• Ficinia nodosa (knobby clubrush) is very rush-like but is actually a common coastal sedge found on a wide range of sandy soils. It forms dense upright clumps of shiny dark to yellow-green stems with a dense spherical dark brown flower head. It is found throughout New Zealand.
  • Apodasmia similis (oioi) is a jointed rush (a family related to the true rushes), with characteristic dark joints (actually reduced leaves) regularly spaced wiry, dull grey-green or yellow dense stems often flowering at the tips. This species typically forms dense beds (up to 1.5 m tall) rather than individual clumps. It is a characteristic salt marsh plant also found in other wet coastal areas, found throughout and unique (endemic) to New Zealand.


  • There are 20 species in this group of leafless or apparently leafless rushes in New Zealand and all but one have been introduced, presumably accidentally, from elsewhere, mostly from Australia but also from North or South America, Eurasia or Africa.

Life Cycle

  • Most species flower between November and January and seed is set from January to February
  • Seeds are small and dust-like. They can remain viable but dormant in the soil for up to 60 years. Moist stratification can facilitate seed germination
  • Seeds are distributed by wind, water or animals
  • Seeds probably most commonly germinate in spring and autumn, whenever conditions of temperature and moisture are favourable.


  • Rushes have long been used in many parts of the world for weaving into chair bottoms, mats, and basketwork, and the pith has served as wicks in open oil lamps and for tallow candles (rushlights)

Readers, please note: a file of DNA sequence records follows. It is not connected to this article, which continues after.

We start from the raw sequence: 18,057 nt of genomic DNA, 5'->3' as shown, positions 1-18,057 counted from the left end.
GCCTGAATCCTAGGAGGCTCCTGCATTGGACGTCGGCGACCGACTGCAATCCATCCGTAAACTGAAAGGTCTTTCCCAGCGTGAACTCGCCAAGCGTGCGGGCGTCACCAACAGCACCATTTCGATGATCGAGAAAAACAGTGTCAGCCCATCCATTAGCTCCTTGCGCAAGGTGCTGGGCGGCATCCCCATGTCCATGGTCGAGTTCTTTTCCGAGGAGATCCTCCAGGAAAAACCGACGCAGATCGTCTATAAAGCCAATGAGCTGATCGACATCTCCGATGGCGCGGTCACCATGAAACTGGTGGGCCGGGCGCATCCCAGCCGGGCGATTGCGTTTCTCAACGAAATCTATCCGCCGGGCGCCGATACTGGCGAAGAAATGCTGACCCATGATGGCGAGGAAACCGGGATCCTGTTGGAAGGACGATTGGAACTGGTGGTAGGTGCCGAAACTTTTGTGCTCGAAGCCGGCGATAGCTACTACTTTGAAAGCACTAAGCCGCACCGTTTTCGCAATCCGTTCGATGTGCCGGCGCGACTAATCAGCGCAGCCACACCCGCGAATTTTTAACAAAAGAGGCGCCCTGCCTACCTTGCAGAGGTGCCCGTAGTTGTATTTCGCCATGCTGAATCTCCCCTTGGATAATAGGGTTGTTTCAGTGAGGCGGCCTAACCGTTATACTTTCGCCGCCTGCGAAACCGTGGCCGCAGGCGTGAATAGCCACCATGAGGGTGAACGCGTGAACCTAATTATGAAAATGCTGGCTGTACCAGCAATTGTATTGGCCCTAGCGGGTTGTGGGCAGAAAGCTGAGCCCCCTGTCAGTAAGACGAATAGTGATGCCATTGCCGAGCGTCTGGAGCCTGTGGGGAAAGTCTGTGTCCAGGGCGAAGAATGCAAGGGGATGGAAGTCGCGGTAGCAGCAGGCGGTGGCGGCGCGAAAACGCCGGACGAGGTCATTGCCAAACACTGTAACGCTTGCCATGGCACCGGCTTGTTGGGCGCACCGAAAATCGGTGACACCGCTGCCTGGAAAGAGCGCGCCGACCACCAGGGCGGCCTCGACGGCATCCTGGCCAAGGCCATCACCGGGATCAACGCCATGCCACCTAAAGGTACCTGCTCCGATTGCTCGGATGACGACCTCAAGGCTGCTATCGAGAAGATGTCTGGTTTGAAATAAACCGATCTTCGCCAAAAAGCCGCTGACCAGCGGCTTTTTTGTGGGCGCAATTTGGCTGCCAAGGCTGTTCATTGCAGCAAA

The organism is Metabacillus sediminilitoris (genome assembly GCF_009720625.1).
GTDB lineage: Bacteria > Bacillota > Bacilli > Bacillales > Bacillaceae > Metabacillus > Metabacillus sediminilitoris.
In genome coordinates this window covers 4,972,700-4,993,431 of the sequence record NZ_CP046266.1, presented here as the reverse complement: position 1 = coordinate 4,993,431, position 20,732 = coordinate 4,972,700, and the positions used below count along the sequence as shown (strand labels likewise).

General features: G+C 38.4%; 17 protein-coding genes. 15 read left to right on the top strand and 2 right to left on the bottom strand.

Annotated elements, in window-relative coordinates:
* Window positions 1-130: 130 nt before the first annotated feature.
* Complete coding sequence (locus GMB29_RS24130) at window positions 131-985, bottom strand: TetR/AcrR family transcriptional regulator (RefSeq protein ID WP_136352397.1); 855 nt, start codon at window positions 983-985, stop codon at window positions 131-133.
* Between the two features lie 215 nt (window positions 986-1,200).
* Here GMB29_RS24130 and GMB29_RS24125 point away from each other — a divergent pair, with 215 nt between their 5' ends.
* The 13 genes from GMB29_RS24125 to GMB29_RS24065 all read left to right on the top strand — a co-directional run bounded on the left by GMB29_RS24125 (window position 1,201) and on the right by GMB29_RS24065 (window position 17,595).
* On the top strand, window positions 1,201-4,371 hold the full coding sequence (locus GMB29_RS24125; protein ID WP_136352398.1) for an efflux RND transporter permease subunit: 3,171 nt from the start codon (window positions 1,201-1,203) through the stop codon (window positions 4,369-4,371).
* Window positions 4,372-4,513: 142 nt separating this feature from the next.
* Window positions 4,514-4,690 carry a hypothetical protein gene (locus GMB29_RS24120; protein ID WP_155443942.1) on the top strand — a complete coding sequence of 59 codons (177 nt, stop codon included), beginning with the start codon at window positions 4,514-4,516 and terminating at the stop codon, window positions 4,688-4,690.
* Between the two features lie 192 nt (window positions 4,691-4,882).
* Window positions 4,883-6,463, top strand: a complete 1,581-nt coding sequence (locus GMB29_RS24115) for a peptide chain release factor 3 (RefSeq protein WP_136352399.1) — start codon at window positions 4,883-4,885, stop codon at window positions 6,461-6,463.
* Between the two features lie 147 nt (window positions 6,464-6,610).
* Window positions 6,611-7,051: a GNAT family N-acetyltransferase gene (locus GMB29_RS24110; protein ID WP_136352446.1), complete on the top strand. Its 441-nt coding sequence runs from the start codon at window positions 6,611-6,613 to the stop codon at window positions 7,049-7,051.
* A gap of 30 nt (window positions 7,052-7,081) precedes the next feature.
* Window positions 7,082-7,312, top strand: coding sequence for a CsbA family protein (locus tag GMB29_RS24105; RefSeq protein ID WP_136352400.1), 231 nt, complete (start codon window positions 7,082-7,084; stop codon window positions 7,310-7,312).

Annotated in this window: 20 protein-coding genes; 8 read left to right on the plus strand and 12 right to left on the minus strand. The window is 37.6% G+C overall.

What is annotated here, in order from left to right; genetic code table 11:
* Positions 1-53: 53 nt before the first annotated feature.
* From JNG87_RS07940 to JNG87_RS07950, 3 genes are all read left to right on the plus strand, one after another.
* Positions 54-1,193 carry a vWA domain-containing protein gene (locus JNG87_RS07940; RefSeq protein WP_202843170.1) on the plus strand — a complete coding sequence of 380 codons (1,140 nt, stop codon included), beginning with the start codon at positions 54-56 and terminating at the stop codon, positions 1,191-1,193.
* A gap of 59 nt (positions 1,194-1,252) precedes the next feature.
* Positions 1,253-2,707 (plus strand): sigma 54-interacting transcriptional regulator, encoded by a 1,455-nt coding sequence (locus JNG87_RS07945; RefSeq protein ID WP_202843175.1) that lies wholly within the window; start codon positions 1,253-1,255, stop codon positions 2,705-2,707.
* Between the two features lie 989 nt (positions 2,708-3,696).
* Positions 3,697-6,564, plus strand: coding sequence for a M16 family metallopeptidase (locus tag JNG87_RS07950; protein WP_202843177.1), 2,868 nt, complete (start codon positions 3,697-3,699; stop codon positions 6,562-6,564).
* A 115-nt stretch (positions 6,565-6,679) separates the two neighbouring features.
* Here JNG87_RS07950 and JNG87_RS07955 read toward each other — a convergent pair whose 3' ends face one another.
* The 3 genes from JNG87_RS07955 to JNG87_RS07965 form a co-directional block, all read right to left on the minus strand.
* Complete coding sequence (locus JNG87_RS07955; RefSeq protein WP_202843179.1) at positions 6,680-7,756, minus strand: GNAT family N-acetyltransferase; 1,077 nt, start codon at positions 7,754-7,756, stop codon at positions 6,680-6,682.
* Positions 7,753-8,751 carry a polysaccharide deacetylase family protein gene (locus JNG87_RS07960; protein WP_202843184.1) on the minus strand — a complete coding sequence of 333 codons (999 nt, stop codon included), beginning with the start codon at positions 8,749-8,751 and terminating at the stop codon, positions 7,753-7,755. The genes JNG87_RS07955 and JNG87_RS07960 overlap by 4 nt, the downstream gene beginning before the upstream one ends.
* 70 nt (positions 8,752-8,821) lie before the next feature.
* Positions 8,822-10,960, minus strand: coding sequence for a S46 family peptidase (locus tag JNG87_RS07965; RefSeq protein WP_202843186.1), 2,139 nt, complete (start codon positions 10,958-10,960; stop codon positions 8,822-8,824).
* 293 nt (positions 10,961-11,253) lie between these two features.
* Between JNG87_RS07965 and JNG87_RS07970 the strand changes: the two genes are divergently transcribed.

• Some rushes are used in reclamation projects or in wetland construction. An improved cultivar of Juncus effusus (Sumter Germplasm soft rush) has been released by the Jimmy Carter Plant Materials Center in the USA for small constructed wetlands, wetland restoration and riparian buffers.

  • Leafless rushes are a very common and obvious problem to New Zealand farmers, especially in seasonally wet pastures. They have long-lived seed that can respond to wet seasons and they can establish in heavily grazed pastures due to their low stock palatability
  • They affect the productivity of pastures by reducing grazing areas. A 15% infestation of rushes can reduce dry matter by 1.25 tonne/ha.

Cultural control

    Methods can involve improved drainage, liming and/or disking/ploughing and reseeding with competitive grass species. Preventing overgrazing of wet paddocks will assist in preventing reestablishment of rushes.

  • Mowing only provides temporary control of rushes.

Chemical control

  • 2,4-D ester is registered for rush control. Recommendations are to mow the rushes and spray when 30-40 cm tall using 8 L of 520 g a.i./L formulations in 200 L of water/ha boom spraying
  • Glyphosate formulations give good but non-selective control in pastures. However, wick wiper applications taking advantage of the much taller rush clumps can be effective, timed from November to May. A mixture of one part 360 g a.i. formulation to two parts water is recommended, with a double pass in opposite directions recommended. Conversely, glyphosate can be used for pasture renovation followed by reseeding and pasture management described above.

Bodmin KA, Champion PD, James TK, Burton T, 2016. New Zealand rushes (Juncus): factsheets and key.

Champion P, James TK, Popay AI, Ford K, 2015. An Illustrated Guide to Common Grasses, Sedges and Rushes of New Zealand. New Zealand Plant Protection Society, Christchurch, New Zealand.

Healy AJ, 1982. Rushes. Pp. 129-172, in Healy AJ, Identification of Weeds and Clovers, A New Zealand Weed and Pest Society Publication, Editorial Services, Featherston. (Book no longer in print and hard to find in second-hand bookshops).

Healy AJ, Edgar E, 1980. Flora of New Zealand Volume III, Adventive Cyperaceae, Petalous and Spathaceous Monocotyledons. PD Hasselberg, Government Printer, Wellington, New Zealand. (Book no longer in print but may be available from second-hand bookshops).